It is argued that as a result of the death of assignee Betenbough, the execution abated. The argument is untenable. The writ did not abate and a revival of the lien was not required. Robinson v. Wright, 90 Colo. 417, 9 P.2d 618; Hill v. Joseph, 58 Idaho 267, 72 P.2d 283; State, for Use of Davis v. Adams, 3 Terry, Del. 54, 27 A.2d 401.

Error is assigned on account of the failure of the officer serving the writ of execution to file his return within 60 days from the date of delivery. The statute, § 24-1-9, 1953 Comp., provides that returns be so made but again the statute is directory and a failure to comply therewith did not destroy the legal effect of the return. Ellis v. Lyford, 270 Mass. 96, 169 N.E. 800; Rowe's Adm'r v. Hardy's Adm'r, 97 Va. 674, 34 S.E. 625; Tyler v. Henderson, Tex.Civ.App., 162 S.W.2d 170; Gandiago v. Finch, 46 Idaho 657, 270 P. 621.

Further claimed error is the failure of the sheriff to serve appellant with the writ and notice of levy. Our statute makes no provision for such notice, and in the absence of a statute the levy on real estate under execution is made by filing notice of levy in the office of the county clerk where the land is located, describing it, etc. Section 24-1-4, 1953 Comp. There was substantial compliance here by going upon the land, serving the occupant with notice of levy and filing the return in the office of the county clerk. Cf. Hyman v. Landry, 135 Wis. 598, 116 N.W. 236, 128 Am.St.Rep. 1044; Preissman v. Crockett, 194 Md. 51, 69 A.2d 797.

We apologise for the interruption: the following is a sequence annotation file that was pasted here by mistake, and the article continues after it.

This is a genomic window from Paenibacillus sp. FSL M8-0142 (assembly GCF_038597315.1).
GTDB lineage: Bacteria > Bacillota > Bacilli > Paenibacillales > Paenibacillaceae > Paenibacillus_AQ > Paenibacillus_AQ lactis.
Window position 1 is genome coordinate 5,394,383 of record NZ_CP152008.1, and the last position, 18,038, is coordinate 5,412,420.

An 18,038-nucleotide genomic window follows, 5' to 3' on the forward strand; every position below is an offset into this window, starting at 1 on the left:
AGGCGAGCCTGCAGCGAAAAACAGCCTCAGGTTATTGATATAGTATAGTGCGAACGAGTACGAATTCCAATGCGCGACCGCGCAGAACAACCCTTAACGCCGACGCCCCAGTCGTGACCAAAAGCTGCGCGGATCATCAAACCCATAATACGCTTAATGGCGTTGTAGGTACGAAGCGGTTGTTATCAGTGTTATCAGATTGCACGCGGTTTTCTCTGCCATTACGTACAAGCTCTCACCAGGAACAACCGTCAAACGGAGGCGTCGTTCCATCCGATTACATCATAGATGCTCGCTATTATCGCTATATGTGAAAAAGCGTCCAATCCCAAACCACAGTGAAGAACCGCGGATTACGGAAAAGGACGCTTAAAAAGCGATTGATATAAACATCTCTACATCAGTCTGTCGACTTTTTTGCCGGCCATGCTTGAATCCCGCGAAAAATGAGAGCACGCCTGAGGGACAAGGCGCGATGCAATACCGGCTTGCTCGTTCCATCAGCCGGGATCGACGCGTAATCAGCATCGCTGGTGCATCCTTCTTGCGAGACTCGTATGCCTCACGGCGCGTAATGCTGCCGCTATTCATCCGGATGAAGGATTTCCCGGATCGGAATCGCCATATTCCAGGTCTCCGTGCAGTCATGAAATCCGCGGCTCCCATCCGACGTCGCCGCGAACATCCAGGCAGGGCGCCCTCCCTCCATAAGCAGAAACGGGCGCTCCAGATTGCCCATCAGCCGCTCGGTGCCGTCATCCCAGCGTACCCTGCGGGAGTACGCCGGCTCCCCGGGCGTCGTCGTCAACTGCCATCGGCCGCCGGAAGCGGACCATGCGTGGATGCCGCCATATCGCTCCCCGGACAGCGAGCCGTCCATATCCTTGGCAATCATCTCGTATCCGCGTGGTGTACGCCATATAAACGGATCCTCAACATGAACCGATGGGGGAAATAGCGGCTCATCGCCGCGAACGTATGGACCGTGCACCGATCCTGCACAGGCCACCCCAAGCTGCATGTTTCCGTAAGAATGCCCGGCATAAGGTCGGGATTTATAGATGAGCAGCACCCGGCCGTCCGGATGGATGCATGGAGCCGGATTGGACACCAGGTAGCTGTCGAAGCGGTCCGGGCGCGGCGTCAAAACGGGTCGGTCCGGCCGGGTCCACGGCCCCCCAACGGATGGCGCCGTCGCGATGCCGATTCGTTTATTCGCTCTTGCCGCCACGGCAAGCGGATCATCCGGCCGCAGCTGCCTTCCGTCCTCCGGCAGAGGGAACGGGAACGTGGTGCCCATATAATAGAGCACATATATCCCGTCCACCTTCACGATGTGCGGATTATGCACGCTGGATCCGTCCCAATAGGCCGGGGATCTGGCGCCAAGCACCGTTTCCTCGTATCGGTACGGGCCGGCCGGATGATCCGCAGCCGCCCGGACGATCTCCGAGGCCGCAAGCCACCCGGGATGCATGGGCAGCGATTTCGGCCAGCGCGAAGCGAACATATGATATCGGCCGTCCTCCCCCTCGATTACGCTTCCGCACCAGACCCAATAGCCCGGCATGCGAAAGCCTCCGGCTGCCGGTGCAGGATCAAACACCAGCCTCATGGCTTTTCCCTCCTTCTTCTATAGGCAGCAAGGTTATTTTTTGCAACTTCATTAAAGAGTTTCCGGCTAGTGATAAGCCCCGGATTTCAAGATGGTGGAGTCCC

Error is claimed as a result of appellant's failure to select an appraiser. While § 24-2-7, 1953 Comp., provides that the judgment debtor shall have three days notice to select an appraiser, the statute is not mandatory. There was no duty upon the officer to hunt up the appellant or to await her return before making the appraisement. Moreover, in failing to object to the appraisement before sale, the right was waived by her. Cf. Hunley v. Perryman, 206 Ky. 243, 267 S.W. 206; Rodolf v. First National Bank & Trust Co. of Tulsa, 182 Okl. 426, 78 P.2d 296; Hoover v. Hale, 56 Neb. 67, 76 N.W. 457.

The irregularities complained of were not prejudicial to the rights of appellant. The judgment will be affirmed, and it is so ordered.